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Muscle Shoals (Magnolia Pictures, PG)

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Muscle-Shoals 75It’s well-chosen mix of present-day interviews and archival footage, enlivened by many musical selections.

Muscle-Shoals 500

Muscle Shoals, Alabama, is a town of about 12,000 people in the northwestern part of the state, near the borders with Tennessee and Mississippi. It’s also the home of the FAME recording studio, founded by Rick Hall (a Muscle Shoals native) in the late 1950s, where some of the most memorable songs in popular music history were recorded.

Small-town Alabama seems like an odd location for a recording studio, but Hall clearly knew what he was doing. Maybe it was the influence of the nearby Tennessee River, known by local Native Americans as the “Singing River.” Maybe it was the relaxed rural lifestyle, far removed the pressured atmosphere of New York City studios. Maybe it was the house band known as The Swampers that provided the extra-funky background to the hits, or maybe it was Hall’s perfectionist insistence on finding exactly the right sound for each song. Most likely, it was all these factors and then some more. Perhaps, as Bono speculates, the Muscle Shoals sound really does come out of the Alabama mud.

Muscle Shoals, the first feature film by director Greg ‘Freddy’ Camalier, intercuts the story of the FAME studio with the life story of Hall, who has suffered enough misfortunes for several lifetimes — a brother died in a household accident at age three, his mother left the family to work as a prostitute, and his first wife died in a car accident — and of the Civil Rights Movement. With regard to the latter, the studio functioned as a neutral ground where African-American and white musicians worked together freely (indeed, some were surprised to find out how white the original house band and backup singers were), and Hall was a notable champion of African-American musicians, but outside it was still a segregated world, in practice far longer than it was in law.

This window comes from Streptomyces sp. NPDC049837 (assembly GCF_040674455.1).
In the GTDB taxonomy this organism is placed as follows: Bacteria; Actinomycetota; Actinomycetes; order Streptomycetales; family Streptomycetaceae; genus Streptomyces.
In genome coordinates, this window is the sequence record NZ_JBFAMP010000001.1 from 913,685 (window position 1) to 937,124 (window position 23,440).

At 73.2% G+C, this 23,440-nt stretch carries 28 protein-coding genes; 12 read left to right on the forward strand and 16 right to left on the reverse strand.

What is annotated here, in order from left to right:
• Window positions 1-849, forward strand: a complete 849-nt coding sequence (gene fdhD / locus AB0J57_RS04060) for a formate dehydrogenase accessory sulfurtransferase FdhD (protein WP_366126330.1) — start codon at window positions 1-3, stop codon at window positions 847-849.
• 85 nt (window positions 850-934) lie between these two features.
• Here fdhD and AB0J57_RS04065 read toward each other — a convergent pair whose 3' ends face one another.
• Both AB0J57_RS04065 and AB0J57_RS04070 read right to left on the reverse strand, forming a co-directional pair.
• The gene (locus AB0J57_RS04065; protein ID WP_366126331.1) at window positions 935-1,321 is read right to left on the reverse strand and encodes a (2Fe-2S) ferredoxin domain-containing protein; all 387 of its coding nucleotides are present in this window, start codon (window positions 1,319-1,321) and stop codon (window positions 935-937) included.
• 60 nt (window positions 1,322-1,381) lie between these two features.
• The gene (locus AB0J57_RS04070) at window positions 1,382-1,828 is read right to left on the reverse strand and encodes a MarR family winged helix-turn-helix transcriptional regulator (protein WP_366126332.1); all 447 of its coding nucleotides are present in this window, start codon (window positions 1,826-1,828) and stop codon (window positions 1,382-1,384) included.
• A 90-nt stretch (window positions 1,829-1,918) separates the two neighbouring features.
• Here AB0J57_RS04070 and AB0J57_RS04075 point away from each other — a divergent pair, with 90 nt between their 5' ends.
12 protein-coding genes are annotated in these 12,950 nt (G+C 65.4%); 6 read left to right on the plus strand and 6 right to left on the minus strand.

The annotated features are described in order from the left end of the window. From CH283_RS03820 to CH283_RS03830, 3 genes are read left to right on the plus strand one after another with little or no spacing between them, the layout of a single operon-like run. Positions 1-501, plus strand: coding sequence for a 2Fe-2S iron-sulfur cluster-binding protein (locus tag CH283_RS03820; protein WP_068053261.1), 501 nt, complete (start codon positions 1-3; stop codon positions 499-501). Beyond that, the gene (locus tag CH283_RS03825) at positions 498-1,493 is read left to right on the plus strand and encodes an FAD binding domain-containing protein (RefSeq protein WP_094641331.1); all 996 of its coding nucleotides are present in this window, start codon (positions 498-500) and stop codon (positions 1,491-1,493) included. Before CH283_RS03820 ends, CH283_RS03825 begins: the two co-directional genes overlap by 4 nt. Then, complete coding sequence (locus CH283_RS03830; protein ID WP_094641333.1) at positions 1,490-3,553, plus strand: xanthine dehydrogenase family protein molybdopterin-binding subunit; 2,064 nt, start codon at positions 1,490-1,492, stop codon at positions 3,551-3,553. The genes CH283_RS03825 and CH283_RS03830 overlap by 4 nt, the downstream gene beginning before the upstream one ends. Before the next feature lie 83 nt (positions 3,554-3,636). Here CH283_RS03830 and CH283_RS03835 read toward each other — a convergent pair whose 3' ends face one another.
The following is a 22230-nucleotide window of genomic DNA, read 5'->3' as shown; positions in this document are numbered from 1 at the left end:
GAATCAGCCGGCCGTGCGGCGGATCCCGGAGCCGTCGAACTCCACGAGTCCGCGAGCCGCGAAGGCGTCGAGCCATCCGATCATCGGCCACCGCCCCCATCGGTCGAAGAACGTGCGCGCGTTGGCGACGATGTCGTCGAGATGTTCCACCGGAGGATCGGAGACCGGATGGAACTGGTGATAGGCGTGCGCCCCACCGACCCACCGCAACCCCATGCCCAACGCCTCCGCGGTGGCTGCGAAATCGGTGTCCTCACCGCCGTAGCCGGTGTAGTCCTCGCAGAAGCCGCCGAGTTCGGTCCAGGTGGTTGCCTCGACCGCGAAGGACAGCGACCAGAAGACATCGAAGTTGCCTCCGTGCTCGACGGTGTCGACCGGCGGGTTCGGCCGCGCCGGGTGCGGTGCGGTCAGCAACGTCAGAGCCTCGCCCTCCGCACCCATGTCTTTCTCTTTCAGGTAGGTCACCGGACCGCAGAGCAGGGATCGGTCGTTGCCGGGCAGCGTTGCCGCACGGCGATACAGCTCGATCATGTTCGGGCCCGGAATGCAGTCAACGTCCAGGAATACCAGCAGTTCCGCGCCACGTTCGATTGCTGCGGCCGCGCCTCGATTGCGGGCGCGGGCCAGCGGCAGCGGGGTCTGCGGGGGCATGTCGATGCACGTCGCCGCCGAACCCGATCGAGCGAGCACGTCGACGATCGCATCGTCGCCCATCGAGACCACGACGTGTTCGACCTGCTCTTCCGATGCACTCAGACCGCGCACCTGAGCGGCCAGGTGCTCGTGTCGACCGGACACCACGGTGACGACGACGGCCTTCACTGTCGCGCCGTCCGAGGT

A second studio, the Muscle Shoals Sound Studios, opened in the late 1960s, and between them they recorded a regular murderer’s row of musicians, including Aretha Franklin (who credits the FAME studio with providing the atmosphere she needed to find her sound), Etta James, Bob Dylan, Jimmy Cliff, Little Richard, The Staples Singers, The Rolling Stones, Lynard Skynyrd, Wilson Pickett, and even Donny Osmond. Hits produced by the two studios include “Brown Sugar,” “Mustang Sally,” “I Never Loved a Man the Way That I Loved You,” and “Kodachrome.”

There aren’t a lot of surprises, formally or historically, in Muscle Shoals, but it’s a perfectly fine documentary telling the story of an important aspect of American musical history. If it avoids painful topics like the decline of both studios since their glory days, it’s still well worth seeing for it’s well-chosen mix of present-day interviews and archival footage, enlivened by many musical selections. Watching this film is like taking a pleasant journey down memory lane with some outstanding musicians.

Here’s a word for the wise: stay through the credits (the closing music is “Sweet Home Alabama,” which includes the lyrics “Now Muscle Shoal has got the Swampers, and they’ve been known to pick a song or two”) for a priceless clip of Hall expounding his philosophy of music. | Sarah Boslaugh

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